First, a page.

ProShares enters the world of inflation-related strategies with plans for four ETFs.
ProShares, the world’s biggest purveyor of inverse and leveraged ETFs, filed paperwork with the Securities and Exchange Commission to market four exchange-traded funds that give investors tools to manage various inflationary scenarios over 10- and 30-year periods.
The ETFs, which will make use of derivatives such as swaps to implement their respective investment strategies, are:
- 30yr Rising Inflation ETF
- 10yr Rising Inflation ETF
- 30yr Falling Inflation ETF
- 10yr Falling Inflation ETF
Both the 30-year and 10-year ETFs will take long positions in U.S. Treasury inflation-protected securities (TIPS) and short positions in regular U.S. Treasury securities.
The strategies are designed to reflect positions in the 30-year and 10-year “breakeven” rates of inflation, or the levels of inflation required for a TIPS security to approximate the performance of a Treasury security of equivalent duration over either the next 10 or 30 years, respectively. The breakeven rates of inflation represent a measure of the market’s expectations for inflation over the relevant period, according to the filing.
Inflation, or the lack of it, looms largely in the current economic environment. While it’s not hard to see how all the U.S. deficit spending could spark inflation, the worst economic downturn since the 1930s seems to be staving off the day when inflation actually starts building. What’s clear is that investors are receptive to inflation-related ETFs. The iShares Barclays TIPS Fund (NYSEArca: TIP), for example, is the single biggest U.S. fixed-income ETF, with more than $20 billion in assets as of Sept. 26, according to data compiled by IndexUniverse.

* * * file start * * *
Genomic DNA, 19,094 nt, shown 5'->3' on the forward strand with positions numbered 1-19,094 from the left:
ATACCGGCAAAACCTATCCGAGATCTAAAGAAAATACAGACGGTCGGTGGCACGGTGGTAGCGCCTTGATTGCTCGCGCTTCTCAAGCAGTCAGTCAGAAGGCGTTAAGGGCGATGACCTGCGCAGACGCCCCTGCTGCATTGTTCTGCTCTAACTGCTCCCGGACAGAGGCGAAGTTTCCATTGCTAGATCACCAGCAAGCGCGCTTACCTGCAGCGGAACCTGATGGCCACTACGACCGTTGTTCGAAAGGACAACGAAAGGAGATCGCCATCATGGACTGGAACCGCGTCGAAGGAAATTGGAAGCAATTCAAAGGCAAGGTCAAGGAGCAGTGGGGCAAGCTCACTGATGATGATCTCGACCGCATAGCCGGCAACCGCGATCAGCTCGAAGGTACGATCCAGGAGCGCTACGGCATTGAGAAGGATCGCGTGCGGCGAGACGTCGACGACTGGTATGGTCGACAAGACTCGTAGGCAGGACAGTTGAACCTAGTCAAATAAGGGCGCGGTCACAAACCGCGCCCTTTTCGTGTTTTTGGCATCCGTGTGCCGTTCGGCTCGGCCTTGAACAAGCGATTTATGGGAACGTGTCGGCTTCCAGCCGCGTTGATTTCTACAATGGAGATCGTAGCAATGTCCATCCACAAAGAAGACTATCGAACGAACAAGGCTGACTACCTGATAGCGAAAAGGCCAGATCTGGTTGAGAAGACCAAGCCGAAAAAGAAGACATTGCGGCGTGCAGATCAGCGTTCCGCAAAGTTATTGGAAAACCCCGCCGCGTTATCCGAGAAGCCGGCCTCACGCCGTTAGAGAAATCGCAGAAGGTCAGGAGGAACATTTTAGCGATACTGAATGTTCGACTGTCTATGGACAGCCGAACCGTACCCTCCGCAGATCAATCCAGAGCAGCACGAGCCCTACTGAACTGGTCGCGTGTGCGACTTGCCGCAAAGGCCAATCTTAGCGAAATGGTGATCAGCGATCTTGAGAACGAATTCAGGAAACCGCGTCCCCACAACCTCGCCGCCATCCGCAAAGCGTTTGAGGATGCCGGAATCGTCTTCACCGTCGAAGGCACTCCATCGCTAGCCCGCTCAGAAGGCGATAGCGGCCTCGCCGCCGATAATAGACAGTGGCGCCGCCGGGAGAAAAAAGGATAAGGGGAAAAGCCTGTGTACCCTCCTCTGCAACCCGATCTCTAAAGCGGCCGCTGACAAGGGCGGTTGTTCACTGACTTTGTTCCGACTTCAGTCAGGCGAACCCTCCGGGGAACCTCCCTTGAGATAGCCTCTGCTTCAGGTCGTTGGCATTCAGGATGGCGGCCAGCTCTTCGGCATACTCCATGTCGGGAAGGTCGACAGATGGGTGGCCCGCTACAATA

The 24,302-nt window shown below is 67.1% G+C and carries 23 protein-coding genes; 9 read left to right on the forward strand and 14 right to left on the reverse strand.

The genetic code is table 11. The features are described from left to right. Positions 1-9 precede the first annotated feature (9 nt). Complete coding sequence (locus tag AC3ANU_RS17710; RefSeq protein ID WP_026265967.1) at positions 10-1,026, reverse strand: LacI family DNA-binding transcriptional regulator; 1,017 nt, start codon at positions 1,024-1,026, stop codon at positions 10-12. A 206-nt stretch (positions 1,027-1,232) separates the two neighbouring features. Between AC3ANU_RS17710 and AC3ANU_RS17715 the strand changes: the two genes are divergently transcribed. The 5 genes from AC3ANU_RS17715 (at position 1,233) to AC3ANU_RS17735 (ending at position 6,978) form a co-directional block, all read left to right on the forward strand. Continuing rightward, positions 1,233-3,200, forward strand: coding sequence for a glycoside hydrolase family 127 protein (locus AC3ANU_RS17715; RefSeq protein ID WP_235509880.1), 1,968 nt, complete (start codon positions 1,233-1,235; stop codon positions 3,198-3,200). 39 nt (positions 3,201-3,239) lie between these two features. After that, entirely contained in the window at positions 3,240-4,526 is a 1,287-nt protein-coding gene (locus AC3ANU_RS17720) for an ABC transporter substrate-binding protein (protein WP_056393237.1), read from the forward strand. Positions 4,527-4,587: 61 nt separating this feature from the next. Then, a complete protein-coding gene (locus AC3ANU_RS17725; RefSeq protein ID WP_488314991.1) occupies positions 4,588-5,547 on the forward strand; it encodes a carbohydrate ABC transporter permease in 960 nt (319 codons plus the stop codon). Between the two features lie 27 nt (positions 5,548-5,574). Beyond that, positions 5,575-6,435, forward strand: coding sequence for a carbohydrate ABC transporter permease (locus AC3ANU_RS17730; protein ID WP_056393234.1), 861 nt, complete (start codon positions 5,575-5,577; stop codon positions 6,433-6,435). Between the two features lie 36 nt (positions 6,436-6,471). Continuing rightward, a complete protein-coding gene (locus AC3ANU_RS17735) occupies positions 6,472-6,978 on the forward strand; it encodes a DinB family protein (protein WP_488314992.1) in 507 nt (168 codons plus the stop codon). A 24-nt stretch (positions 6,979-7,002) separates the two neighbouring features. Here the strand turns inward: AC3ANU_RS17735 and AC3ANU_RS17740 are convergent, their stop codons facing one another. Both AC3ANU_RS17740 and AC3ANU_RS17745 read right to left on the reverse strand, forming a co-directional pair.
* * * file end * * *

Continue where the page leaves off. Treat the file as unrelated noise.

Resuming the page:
In bold lettering, the company warned in the filing that the funds are designed to seek leveraged returns relative to their indexes on a daily basis, and that they don’t seek to achieve stated investment objectives for longer than one-day periods.
Returns of funds that rebalance daily can deviate significantly over time from returns of their underlying indexes, and ProShares stressed that therefore the funds may not be appropriate for all investors. It said such funds should be used only by knowledgeable investors who understand how daily rebalancing works and who actively monitor their investments.
ProShares is the fifth-largest U.S. ETF sponsor, and had more than $26 billion in assets as of Sept. 26. Its double-bearish exposure ProShares UltraShort 20+ Year Treasury ETF (NYSEArca: TBT) is the single biggest leveraged and inverse exchange-traded fund in the world.